Phocine distemper virus (PDV) has caused two mass mortalities of European harbour seals (Phoca vitulina) in recent decades. Levels of mortality varied considerably among European populations in both the 1988 and 2002 epidemics, with higher mortality in continental European populations in comparison to UK populations. High levels of genetic differentiation at neutral makers among seal populations allow for the possibility that there could be potential genetic differences at functional loci that may account for some of the variation in mortality. Recent genome sequencing of carnivore species and development of genomic tools have now made it possible to explore the possible contribution of variation in candidate genes from harbour seals in relation to the differential mortality patterns. We assessed variation in eight genes (CD46, IFNG, IL4, IL8, IL10, RARa, SLAM and TLR2) encoding key proteins involved in host cellular interactions with Morbilliviruses and the relationship of variants to disease status. This work constitutes the first genetic association study for Morbillivirus disease susceptibility in a non-model organism, and for a natural mortality event. We found no variation in harbour seals from across Europe in the protein coding domains of the viral receptors SLAM and CD46, but SNPs were present in SLAM intron 2. SNPs were also present in IL8 p2 and RARa exon 1. There was no significant association of SLAM or RARa polymorphisms with disease status implying no role of these genes in determining resistance to PDV induced mortality, that could be detected with the available samples and the small number of polymorphisms indentified. However there was significant differentiation of allele frequencies among populations. PDV and other morbilliviruses are important models for wildlife epidemiology, host switches and viral evolution. Despite a negative result in this case, full sequencing of pinniped and other 'non-model' carnivore genomes will help in refining understanding the role of host genetics in disease susceptibility for these viruses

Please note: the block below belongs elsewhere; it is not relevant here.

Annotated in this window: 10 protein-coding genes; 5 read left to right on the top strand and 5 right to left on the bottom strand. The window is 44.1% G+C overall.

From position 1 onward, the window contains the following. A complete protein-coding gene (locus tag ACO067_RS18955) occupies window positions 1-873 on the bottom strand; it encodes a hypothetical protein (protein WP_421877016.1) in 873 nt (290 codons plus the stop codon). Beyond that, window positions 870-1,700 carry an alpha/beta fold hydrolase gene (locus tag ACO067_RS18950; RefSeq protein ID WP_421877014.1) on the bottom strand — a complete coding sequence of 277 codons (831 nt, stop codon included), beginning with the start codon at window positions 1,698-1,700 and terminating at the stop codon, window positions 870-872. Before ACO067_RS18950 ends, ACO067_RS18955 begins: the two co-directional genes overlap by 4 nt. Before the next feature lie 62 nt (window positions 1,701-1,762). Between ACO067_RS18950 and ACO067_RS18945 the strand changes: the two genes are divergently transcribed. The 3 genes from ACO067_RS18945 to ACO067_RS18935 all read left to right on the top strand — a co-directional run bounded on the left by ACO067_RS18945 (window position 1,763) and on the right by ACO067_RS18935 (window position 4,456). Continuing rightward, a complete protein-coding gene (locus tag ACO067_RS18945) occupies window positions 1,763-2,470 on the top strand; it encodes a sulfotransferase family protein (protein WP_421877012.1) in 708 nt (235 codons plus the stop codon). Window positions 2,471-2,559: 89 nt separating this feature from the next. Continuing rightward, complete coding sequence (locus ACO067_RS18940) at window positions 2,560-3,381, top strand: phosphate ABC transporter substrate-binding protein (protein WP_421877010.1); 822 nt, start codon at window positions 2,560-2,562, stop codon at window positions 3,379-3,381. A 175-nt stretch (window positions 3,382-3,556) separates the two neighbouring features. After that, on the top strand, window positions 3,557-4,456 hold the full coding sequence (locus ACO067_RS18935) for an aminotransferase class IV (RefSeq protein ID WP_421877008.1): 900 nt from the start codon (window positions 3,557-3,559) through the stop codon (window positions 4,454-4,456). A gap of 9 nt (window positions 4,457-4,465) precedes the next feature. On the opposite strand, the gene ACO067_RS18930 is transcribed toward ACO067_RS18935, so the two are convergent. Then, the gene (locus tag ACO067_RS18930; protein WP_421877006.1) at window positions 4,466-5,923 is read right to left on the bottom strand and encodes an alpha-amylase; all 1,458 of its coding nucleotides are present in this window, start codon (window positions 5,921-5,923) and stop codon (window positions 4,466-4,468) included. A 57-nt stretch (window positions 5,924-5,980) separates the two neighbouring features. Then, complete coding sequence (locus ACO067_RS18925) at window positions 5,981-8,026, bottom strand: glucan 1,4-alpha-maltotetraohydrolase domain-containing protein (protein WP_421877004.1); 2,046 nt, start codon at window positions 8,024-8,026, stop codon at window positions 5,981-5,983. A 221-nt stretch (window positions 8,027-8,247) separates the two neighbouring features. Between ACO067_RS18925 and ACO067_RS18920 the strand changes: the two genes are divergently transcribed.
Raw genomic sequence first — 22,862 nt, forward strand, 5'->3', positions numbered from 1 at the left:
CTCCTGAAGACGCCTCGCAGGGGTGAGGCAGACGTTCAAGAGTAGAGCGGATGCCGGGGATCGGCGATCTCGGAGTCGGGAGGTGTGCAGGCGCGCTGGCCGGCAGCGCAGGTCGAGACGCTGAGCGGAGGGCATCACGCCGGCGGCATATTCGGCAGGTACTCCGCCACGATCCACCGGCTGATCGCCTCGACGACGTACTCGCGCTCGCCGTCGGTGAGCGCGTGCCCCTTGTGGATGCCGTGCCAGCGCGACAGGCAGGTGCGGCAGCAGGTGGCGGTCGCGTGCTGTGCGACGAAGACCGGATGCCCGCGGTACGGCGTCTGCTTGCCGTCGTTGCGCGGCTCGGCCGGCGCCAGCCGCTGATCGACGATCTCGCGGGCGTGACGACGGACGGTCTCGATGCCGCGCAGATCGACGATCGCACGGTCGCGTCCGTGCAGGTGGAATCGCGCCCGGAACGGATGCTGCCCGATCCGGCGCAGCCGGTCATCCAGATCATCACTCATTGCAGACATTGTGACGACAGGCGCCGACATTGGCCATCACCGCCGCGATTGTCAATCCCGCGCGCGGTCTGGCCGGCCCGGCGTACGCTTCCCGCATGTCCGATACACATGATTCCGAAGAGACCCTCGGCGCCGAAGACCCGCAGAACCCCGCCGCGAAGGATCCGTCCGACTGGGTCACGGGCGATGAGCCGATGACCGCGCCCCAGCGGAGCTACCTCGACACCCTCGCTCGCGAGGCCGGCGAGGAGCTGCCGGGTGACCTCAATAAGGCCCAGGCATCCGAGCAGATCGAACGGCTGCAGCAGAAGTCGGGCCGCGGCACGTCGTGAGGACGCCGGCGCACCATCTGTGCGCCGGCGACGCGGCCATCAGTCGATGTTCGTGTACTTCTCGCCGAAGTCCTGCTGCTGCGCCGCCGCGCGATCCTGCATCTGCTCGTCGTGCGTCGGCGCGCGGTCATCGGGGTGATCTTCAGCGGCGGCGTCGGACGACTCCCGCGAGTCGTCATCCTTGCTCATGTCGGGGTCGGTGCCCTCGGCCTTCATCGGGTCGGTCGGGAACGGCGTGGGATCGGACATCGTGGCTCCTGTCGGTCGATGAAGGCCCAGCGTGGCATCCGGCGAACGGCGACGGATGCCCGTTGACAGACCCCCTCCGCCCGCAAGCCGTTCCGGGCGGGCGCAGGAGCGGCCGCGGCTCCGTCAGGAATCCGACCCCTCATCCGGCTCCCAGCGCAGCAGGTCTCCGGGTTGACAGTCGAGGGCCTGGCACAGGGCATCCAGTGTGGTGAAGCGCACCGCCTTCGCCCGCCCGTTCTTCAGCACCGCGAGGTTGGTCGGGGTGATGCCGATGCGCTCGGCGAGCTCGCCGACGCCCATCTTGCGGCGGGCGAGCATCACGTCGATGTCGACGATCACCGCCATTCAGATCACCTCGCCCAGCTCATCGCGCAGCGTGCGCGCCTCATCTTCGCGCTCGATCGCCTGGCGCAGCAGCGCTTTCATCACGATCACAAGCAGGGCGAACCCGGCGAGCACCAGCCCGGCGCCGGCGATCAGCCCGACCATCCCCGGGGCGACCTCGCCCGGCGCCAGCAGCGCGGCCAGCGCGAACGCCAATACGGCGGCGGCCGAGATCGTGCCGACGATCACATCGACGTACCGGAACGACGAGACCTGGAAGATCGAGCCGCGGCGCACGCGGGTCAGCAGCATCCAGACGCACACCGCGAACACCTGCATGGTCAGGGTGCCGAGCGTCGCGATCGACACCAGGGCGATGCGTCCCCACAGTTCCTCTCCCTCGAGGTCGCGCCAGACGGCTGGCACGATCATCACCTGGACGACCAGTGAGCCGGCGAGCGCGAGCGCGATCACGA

Statistical Techniques for Defining Reference Sets of Accessions and Microsatellite Markers
    Odong, T.L. ; Heerwaarden, J. van; Jansen, J. ; Hintum, T.J.L. van; Eeuwijk, F.A. van - \ 2011
    Crop Science 51 (2011)6. - ISSN 0011-183X - p. 2401 - 2411.
    genetic distances - core collections - polymorphisms - populations - relatedness - diversity - richness - strategy - breeds